Zoomers: No Maps, Dash Cart, Location Data Abuse

Zoomers: No Maps, Dash Cart, Location Data Abuse
Photo by Alexander Shatov / Unsplash

Google: 40% of Zoomers Shun Search, Maps

Speaking at a recent conference, Google SVP Prabhakar Raghavan made a casual remark. "In our studies, something like almost 40% of young people, when they’re looking for a place for lunch, they don’t go to Google Maps or Search ... They go to TikTok or Instagram." He added that younger users are interested in more "visually rich forms of search and discovery." There are nearly 2.5 billion members of Gen Z globally, more than Millennials or Boomers. Google's insights appear to be partly driving Google's aggressive push into visual search. Indeed, at Google's annual ad-products event, Google VP Jerry Dischler said, "We're transforming the SERP into an endless stream of visual ideas." The finding that 40% younger users are shunning Google Search and/or Google Maps has lots of implications for the industry and local marketers.  

Source: TikTok

Our take:

  • Younger users find TikTok content more "authentic" than other sources. Fake local reviews may be contributing to this.
  • Zoomers are mobile-first. Text-based content, including the Local Pack, is arguably not fully optimized for mobile; it's adapted from the desktop.
  • Too early to say this 40% abandonment is "an existential threat." But it's very concerning for Google and they're changing the product to respond.

Dash Cart: Indoor Marketing Take Two

Apple's iBeacon was announced in 2013. It (and similar technologies) promised an "indoor location" revolution. Indoor mapping, in-store notifications, nearby marketing, and many other creative use cases, were envisioned. Millions poured into startups and I helped found a conference based on what we assumed would become a major new channel. It didn't happen. Indoor location morphed into location intelligence and store-visitation measurement, which is powerful – and privacy challenged. Now Amazon's Dash Cart offers a potential new channel for in-store grocery/CPG marketing. One of several smart shopping carts, it's being used at Amazon Fresh stores. The 2.0 version will be tested in Whole Foods. Among other features, Amazon says: "We’ve evolved the carts’ ability to more precisely determine where the cart is in the store to better show nearby products and deals." As you can see from the image, there's a large display for those messages.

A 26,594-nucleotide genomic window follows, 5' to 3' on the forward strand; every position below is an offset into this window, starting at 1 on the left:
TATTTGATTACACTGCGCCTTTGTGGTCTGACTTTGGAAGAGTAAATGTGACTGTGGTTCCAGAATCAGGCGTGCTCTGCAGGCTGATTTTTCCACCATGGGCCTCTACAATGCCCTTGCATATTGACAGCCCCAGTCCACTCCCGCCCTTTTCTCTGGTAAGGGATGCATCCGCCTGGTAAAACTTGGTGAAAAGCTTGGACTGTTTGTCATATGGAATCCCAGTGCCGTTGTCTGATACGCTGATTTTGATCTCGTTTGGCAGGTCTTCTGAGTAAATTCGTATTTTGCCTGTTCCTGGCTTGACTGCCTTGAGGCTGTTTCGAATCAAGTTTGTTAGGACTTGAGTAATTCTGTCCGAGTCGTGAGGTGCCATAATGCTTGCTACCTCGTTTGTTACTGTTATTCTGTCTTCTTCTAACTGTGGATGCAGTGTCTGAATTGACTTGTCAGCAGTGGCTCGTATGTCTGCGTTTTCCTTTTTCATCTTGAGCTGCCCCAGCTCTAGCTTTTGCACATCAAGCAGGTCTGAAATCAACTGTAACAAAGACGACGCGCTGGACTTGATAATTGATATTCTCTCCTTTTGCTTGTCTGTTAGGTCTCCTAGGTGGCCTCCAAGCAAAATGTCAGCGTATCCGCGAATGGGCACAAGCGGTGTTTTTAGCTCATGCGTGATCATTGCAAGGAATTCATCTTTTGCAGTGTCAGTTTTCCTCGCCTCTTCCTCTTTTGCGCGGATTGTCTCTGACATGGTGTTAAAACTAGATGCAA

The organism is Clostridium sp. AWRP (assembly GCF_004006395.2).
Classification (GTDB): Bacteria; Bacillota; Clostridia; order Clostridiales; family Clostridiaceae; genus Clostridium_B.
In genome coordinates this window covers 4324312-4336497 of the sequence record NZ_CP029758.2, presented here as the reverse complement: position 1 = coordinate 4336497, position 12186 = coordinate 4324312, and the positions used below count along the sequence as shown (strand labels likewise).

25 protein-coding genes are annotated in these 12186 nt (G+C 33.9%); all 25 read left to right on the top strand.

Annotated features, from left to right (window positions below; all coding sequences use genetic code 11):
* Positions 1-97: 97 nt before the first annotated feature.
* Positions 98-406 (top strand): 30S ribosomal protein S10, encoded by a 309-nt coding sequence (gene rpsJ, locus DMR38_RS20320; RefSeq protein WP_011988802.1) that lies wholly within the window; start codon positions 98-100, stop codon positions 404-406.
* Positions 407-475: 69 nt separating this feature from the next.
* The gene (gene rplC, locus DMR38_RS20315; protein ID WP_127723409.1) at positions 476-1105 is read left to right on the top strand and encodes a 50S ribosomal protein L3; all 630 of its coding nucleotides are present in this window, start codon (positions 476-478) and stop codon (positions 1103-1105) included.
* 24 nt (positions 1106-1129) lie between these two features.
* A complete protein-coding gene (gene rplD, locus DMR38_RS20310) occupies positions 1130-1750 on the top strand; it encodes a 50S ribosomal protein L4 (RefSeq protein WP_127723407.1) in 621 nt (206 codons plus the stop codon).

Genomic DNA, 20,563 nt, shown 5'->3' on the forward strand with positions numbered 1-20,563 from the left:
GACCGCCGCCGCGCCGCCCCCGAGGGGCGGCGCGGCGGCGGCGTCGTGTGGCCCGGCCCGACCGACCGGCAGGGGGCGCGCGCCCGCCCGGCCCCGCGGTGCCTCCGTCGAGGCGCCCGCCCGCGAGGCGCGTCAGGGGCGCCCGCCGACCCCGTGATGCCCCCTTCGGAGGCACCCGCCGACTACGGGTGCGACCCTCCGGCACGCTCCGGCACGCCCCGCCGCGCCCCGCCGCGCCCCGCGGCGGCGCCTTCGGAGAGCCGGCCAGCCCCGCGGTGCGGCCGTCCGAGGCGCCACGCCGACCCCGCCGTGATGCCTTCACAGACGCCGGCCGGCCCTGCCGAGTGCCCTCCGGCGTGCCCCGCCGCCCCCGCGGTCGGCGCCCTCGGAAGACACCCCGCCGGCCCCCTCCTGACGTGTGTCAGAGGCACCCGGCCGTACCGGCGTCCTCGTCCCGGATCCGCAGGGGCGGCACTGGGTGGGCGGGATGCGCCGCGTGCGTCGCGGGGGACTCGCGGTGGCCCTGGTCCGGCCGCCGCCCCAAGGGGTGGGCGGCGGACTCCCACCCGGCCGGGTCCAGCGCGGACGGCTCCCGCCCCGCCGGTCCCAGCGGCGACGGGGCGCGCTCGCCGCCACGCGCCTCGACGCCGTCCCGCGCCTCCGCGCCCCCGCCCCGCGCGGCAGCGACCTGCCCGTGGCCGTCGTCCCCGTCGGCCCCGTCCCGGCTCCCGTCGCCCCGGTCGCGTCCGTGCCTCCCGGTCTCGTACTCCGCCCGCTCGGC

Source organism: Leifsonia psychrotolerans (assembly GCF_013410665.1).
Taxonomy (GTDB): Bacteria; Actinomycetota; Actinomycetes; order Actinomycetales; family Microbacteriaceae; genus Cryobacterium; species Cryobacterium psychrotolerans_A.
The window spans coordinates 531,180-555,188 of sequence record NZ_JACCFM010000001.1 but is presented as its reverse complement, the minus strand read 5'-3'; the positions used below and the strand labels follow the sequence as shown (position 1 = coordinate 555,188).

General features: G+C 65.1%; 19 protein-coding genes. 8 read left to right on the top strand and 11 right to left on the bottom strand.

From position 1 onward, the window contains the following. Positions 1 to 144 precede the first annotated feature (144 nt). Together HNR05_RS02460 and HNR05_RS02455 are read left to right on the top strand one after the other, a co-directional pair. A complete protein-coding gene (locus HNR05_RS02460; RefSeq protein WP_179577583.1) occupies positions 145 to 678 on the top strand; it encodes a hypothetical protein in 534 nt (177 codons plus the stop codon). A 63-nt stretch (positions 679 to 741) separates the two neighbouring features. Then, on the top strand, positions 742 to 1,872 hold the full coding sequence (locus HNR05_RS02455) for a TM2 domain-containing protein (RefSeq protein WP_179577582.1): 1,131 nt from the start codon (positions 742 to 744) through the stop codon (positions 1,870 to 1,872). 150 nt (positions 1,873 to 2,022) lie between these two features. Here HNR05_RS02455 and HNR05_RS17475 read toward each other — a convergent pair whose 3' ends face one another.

Source: Amazon

Our take:

  • Because users will be signed in, offers and marketing messages can and will be personalized. The data could become a literal goldmine.
  • Amazon recently introduced Store Analytics for CPG companies. Dash Cart is a central part of its data-collection strategy.
  • If adoption takes off, shopping cart displays like this could become very effective canvases for in-store (and local) marketing.

FTC to Focus on Location-Data Abuses

In a blog post, the FTC announced that it's going to go after unauthorized uses of "sensitive data," including location and personal health information. It calls out "data aggregators and brokers" that collect and sell access to these types of data – potentially a lot of companies. Data brokers, the FTC explains, "often build profiles about consumers and draw inferences about them based on the places they have visited." While enforcement at the agency is always a question mark, the FTC says it will pursue companies that misrepresent data collection, that "over-collect or misuse consumer data," and those that make false "claims that data is 'anonymous' or 'has been anonymized.'" The agency says it's committed to "vigorously enforcing" the law, if it finds conduct "that exploits Americans’ location, health, or other sensitive data."

Our take:

  • The blog post implicates lots of companies, indeed all location-data companies that get data from app developers.
  • All these vendors claim their data is "anonymized." The FTC says that claim is mostly false: "Significant research has shown that 'anonymized' data can often be re-identified, especially in the context of location data."
  • This raises major questions about consent/permissions and disclosures at the initial point of contact with the consumer.

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